Running your business takes a lot, often there is little time for much beyond the day-to-day while squeezing in time for other parts of your life. If the time to exit your business is approaching, knowing where to start and what information you need to get the ball rolling is just one more thing to add to your “to-do” list.
This article covers some of the key information you will most likely need whether you are planning to sell your business or just sell the assets. We will go into more detail on why you will need to gather the following information:
- Formation documents
- Financial reports (balance sheet, p&l statements)
- Tax returns
- Leases & loan agreements
- Summary of assets
Even if you are not ready to exit your business in the near future, it is wise to make sure you have access to this information and it is up to date so you are well prepared when the time comes.
Table of Contents
When you started your business you had to decide on the type of entity; were you going to operate as a sole proprietorship, LLC, LLP, S-Corp, C-Corp? Then you had to decide where to register this entity. This is probably something you decided years ago and have not thought about since then. Hopefully, you not only recall the type of entity you chose but you can lay your hands on the formation documents. Whether you worked with a local attorney or used a service like LegalZoom, Rocket Lawyer, or ZenBusiness, there are documents that were generated when you registered to operate your business in your state.
Whether you plan to sell your business, transition to a family member, or dissolve the business, you will need the information in these documents so that you can transfer ownership of the entity to the new owner or use the information when filing for dissolution. If you are unable to find a copy, contact your state controller’s office to obtain a copy. This can take a while so doing this before there is an immediate need is a good idea.
Any and all taxes must be paid and if there are any fines or penalties, you will need to pay these as well. This applies if you are selling the business or dissolving the entity. It is routine for a prospective buyer to request tax reuters while performing due diligence on your business.
In addition to the returns you filed, it is ideal to provide supporting documentation such as receipts in the event a new owner needs to access the information after you have transitioned out of the business. If you have any questions or concerns, checking with a Certified Public Accountant to review your tax records is worthwhile.
Financial Reports (Balance Sheet, P&L Statements)
Your financial statements are used to establish value for your business and are one of the first items a prospective buyer will request to evaluate your business. Typically a buyer will request at least three years of profit and loss statements (income statements) as well as a current balance sheet. If your business was substantially impacted by COVID-19, a prospective buyer may ask for five years of information to understand how the business performed before the events related to the pandemic.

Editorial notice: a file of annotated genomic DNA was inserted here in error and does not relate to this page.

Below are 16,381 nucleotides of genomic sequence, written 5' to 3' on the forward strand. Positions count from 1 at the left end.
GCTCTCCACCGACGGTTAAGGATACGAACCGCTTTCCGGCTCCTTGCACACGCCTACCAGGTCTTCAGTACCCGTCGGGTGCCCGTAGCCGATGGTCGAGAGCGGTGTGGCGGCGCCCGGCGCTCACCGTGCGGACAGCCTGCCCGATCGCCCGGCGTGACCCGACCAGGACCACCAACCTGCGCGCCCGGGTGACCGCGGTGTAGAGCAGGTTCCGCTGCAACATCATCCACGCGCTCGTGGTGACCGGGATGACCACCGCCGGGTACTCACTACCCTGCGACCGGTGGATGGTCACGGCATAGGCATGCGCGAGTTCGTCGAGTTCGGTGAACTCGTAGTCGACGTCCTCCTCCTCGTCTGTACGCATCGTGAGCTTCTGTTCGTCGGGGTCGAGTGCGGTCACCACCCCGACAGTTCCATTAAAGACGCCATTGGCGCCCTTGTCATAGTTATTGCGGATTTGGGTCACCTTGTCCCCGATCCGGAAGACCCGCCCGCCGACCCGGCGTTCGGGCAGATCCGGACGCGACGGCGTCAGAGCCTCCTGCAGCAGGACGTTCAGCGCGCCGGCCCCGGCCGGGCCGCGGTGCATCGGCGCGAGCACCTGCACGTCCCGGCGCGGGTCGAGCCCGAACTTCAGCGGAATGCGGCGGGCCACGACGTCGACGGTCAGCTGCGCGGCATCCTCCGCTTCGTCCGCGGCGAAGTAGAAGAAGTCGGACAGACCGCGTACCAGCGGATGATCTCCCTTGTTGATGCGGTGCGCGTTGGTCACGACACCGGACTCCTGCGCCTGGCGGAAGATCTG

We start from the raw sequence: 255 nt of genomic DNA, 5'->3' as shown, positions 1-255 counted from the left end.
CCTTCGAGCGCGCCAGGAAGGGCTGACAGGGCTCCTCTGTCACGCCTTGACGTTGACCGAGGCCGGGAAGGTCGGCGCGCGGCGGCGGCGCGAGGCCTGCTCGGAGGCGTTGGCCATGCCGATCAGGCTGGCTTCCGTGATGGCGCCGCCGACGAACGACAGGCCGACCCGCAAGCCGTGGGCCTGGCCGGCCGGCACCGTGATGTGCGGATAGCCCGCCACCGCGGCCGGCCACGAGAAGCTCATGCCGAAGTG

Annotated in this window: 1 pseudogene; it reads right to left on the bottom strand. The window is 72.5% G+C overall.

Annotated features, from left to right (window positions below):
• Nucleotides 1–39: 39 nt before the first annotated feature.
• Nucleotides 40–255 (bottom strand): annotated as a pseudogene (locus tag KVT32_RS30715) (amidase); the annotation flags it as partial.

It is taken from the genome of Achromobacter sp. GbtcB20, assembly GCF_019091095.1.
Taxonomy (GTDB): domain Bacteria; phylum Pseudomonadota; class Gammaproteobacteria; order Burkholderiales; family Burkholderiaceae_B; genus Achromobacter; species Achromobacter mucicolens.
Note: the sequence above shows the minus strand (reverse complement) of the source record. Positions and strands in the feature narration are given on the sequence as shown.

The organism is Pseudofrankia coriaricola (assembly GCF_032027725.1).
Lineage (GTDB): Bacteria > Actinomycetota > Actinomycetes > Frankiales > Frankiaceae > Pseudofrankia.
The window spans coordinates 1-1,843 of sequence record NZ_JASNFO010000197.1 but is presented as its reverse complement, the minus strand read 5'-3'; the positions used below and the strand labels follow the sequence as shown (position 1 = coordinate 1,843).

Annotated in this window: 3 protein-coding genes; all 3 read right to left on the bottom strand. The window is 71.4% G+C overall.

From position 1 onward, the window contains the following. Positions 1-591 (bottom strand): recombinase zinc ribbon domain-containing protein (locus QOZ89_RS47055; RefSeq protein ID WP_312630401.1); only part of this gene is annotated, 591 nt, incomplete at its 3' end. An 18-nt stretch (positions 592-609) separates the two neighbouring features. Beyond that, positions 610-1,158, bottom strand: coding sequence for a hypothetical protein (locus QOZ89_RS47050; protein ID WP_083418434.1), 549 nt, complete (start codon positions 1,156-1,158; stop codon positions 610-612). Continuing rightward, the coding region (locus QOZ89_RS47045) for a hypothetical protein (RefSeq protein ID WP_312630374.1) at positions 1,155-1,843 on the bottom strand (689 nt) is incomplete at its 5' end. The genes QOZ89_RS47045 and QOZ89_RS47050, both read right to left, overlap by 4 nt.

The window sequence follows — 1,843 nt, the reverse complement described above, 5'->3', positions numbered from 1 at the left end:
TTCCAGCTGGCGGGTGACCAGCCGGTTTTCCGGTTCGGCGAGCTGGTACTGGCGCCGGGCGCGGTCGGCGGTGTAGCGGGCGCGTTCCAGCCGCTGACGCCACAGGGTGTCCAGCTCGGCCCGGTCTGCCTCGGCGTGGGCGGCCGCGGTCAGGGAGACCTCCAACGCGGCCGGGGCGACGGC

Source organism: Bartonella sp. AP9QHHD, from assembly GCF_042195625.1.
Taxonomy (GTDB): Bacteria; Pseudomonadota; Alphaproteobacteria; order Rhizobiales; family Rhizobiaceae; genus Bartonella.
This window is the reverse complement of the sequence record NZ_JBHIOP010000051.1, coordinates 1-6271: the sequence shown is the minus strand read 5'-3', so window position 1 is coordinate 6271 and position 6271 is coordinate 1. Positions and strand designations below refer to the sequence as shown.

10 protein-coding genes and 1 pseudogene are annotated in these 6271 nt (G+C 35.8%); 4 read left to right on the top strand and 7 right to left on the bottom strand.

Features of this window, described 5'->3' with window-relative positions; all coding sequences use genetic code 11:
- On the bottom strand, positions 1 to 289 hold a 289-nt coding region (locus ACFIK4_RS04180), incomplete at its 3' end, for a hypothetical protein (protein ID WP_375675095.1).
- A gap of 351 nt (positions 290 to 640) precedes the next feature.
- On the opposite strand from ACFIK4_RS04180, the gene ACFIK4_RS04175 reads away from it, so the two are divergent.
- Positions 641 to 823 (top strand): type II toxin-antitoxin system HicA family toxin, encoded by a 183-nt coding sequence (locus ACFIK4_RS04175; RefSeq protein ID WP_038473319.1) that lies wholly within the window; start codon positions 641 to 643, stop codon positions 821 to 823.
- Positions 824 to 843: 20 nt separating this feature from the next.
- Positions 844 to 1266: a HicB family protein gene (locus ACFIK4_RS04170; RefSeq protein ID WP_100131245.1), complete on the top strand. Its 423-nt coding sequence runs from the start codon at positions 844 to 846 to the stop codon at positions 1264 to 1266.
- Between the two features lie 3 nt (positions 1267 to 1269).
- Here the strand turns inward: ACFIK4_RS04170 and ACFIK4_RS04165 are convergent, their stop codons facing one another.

If you use bookkeeping software such as Quickbooks or Xero, you can run these reports based on monthly, quarterly, or annually in addition to other useful reports such as a balance sheet. In order to obtain an accurate financial valuation for your business as well as provide a prospective buyer with the right information to understand your business, it is essential that your financial records are accurate and up to date before engaging.
It is also important that you provide the same information to prospective buyers. If you engage someone weeks apart, make sure everyone receives updated information.
Leases & Loan Agreements
In addition to understanding the revenue side of your business, a prospective buyer will want to understand the major liabilities, especially those that are vital to running your business. If you are a retail location or have a team that primarily works from an office or warehouse space, a copy of the original lease and any renewals is an important document to have ready for review. A prospective buyer will want to know the terms and conditions and obligations going forward. The same is true if your business has a loan from a bank to finance any aspect of the business such as a loan for the property, equipment, or a line of credit.
These agreements are important and often a greater portion of the costs associated with running the business. Losing a lease in a preferred location can have a material impact on sales or the ability for a new owner to move the business to a new, less expensive location can increase profitability so it is important to allow others to review these terms and understand their options as they consider the future opportunities for the business.
Summary Of Assets
Assets are both physical such as equipment, office furniture, or a warehouse or they can be “soft” such as software, customer lists, or know-how. A new owner is taking on both the liabilities and assets and needs to know what assets are owned by the business as well as the history of the assets. Keeping detailed records can help ensure a smooth transition and may even help increase the value of a business.
Assets should be recorded on your balance sheet and in the event, you are unable to sell the business, you may be able to sell the assets. This is another reason why having an up-to-date summary that others can review is a tremendous help when exiting the business. It may require you to spend time creating a file that starts with the list of assets and adding information such as when it was purchased, service records, and primary users can ease the mind of a prospective buyer.
Exiting a business is a process, planning ahead and gathering information before you are ready will not only save you time, it will also reduce some of the stress and help put your business in the best position to engage prospective buyers.